£10k payrise for Wellingborough Council's managing director
The managing director at Wellingborough Council has been given a £10,000 pay increase.
Wellingborough’s full council voted last month to give head officer Liz Elliott an 11 per cent salary rise taking her wage from £89,510 to £99,510.
The move has come about after another reshuffle at the upper echelons of the council due largely to the impending unitary reorganisation and some senior staff moving on.
The council’s director of place Julie Thomas left the council in autumn and the authority now shares a new executive director of growth and infrastructure, Rob Harbour, with neighbouring East Northants and a new chief legal officer will also be employed and shared. Both roles were advertised with a salary of up to £90,000.
The authority says the reshuffle, which leaves six senior management members employed directly by Wellingborough Council, with an £18,000 saving. A report to the council also said Liz Elliott’s pay needed to rise as there was not a large enough pay differential between her managing director position and the new shared directors.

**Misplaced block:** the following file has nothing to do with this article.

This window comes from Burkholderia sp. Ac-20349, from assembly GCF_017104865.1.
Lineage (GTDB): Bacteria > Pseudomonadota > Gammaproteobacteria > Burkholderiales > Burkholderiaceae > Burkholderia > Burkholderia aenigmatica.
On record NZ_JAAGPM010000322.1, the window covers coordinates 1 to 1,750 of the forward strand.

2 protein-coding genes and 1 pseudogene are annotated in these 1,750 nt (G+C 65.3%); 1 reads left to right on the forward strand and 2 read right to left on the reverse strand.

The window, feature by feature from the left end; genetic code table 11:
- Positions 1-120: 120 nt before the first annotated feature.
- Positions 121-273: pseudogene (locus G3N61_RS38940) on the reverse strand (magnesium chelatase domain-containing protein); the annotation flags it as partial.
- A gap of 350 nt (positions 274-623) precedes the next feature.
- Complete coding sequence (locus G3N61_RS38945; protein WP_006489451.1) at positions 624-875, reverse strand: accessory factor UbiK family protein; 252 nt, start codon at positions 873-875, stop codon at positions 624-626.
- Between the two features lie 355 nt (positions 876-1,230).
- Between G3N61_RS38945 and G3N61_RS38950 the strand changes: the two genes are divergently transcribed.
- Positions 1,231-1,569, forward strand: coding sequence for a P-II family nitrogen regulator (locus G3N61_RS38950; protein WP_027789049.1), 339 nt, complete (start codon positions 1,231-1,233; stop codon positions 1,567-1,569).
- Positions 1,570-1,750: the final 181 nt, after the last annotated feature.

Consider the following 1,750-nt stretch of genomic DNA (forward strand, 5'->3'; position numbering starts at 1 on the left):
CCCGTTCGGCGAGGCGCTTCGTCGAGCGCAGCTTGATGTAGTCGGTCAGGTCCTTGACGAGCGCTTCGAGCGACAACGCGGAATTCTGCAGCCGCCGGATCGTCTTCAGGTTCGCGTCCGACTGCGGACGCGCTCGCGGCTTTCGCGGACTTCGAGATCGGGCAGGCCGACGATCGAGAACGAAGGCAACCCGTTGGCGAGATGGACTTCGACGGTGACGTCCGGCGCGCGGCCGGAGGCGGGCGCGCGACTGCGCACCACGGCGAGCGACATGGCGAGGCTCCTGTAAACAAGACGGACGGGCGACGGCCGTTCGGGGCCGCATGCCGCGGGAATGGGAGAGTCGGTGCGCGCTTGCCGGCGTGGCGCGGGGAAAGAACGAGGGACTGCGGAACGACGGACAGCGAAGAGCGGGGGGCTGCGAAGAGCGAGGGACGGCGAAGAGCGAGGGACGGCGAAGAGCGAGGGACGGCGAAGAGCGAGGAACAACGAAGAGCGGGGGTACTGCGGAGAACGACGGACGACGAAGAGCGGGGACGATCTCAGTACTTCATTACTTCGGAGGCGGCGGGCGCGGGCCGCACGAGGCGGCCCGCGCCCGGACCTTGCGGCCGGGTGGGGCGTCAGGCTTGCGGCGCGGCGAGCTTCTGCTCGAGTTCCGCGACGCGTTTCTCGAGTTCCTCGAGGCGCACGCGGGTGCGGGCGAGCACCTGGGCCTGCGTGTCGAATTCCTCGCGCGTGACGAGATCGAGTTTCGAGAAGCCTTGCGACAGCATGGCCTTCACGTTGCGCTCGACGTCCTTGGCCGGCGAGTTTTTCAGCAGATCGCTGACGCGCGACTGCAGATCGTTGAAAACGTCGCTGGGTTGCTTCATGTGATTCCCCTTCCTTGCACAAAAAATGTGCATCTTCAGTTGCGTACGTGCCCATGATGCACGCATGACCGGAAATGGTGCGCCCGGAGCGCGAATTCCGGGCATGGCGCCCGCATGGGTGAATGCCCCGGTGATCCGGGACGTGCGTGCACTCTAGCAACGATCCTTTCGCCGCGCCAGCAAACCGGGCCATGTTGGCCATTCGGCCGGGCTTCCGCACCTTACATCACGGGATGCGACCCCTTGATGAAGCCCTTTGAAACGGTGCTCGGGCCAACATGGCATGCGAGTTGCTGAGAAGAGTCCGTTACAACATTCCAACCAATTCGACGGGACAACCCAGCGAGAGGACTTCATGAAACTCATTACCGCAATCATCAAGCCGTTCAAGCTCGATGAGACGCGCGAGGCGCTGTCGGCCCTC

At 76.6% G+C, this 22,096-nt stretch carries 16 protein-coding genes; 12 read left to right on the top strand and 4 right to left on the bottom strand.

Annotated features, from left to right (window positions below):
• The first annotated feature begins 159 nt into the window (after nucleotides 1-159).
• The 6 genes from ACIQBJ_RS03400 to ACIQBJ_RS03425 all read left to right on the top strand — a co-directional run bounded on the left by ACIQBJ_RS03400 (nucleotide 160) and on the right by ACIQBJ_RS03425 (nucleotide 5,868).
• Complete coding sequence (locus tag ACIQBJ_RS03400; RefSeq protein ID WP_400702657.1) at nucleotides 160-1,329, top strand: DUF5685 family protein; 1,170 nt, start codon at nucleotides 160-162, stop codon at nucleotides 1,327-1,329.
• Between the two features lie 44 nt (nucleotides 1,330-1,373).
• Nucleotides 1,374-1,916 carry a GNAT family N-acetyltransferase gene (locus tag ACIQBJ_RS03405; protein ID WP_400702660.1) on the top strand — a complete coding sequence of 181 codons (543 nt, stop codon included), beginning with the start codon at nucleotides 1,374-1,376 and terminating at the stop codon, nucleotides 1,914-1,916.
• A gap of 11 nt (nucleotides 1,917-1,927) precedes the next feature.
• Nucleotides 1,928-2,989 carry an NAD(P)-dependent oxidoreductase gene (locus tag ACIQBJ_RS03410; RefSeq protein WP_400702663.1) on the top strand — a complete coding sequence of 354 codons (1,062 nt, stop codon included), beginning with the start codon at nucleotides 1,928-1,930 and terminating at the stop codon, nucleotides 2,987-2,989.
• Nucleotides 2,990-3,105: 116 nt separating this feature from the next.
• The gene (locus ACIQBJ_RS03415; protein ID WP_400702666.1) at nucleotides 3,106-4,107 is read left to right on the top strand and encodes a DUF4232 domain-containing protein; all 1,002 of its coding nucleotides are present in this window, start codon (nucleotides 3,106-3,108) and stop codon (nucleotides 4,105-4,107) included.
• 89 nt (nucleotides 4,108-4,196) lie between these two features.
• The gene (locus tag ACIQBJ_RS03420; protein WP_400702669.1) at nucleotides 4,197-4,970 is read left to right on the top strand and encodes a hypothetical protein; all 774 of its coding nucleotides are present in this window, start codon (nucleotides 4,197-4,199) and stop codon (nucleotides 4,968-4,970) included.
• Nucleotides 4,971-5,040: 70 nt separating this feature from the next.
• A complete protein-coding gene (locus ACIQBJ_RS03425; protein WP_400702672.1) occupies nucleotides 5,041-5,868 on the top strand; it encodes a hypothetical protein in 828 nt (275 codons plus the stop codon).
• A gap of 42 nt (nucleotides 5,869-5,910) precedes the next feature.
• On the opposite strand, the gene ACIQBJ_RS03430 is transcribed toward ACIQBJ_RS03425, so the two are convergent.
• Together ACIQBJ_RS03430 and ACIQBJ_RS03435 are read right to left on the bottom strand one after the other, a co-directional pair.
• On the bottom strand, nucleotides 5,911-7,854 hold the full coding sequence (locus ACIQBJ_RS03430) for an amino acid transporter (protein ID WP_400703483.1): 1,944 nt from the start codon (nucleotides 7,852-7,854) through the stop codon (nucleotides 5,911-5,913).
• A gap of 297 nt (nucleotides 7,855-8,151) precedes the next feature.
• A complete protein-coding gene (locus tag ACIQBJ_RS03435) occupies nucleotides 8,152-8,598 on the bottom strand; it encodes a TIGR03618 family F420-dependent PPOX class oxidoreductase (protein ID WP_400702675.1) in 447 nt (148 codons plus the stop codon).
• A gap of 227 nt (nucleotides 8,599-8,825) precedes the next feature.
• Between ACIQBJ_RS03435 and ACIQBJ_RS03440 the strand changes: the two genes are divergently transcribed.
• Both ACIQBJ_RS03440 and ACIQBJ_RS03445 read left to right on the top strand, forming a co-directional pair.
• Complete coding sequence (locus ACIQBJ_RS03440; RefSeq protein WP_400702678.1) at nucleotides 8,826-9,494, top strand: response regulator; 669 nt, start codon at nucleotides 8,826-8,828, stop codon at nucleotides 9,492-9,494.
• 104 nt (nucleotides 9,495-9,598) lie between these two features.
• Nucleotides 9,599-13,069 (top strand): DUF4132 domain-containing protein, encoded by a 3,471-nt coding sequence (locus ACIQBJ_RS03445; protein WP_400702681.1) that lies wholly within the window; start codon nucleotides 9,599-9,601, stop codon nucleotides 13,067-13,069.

The report said: “The managing director now spends a significant amount of time out of the office, either at county-wide meetings or meetings of north Northamptonshire authorities on design boards, programme boards and transformation boards as well as supporting joint committees ensuring the unitary authority is designed and created in the most effective way to deliver the quality services demanded by residents from vesting day.”
Undisclosed pay rises were also given to other members of the senior leadership team.
The council asked East Midlands Councils – which represents all local authorities in the region – to look at the new structure and benchmark salaries against comparators.
They found that the average wage of a managing director of a similar size council was between £111,000 and £120,000.
This is the latest in a number of senior staff reshuffles at the council since spring 2017 when the authority replaced its chief executive John Campbell with three directors. At the time council leader Martin Griffiths said the shake-up was motivated by financial savings.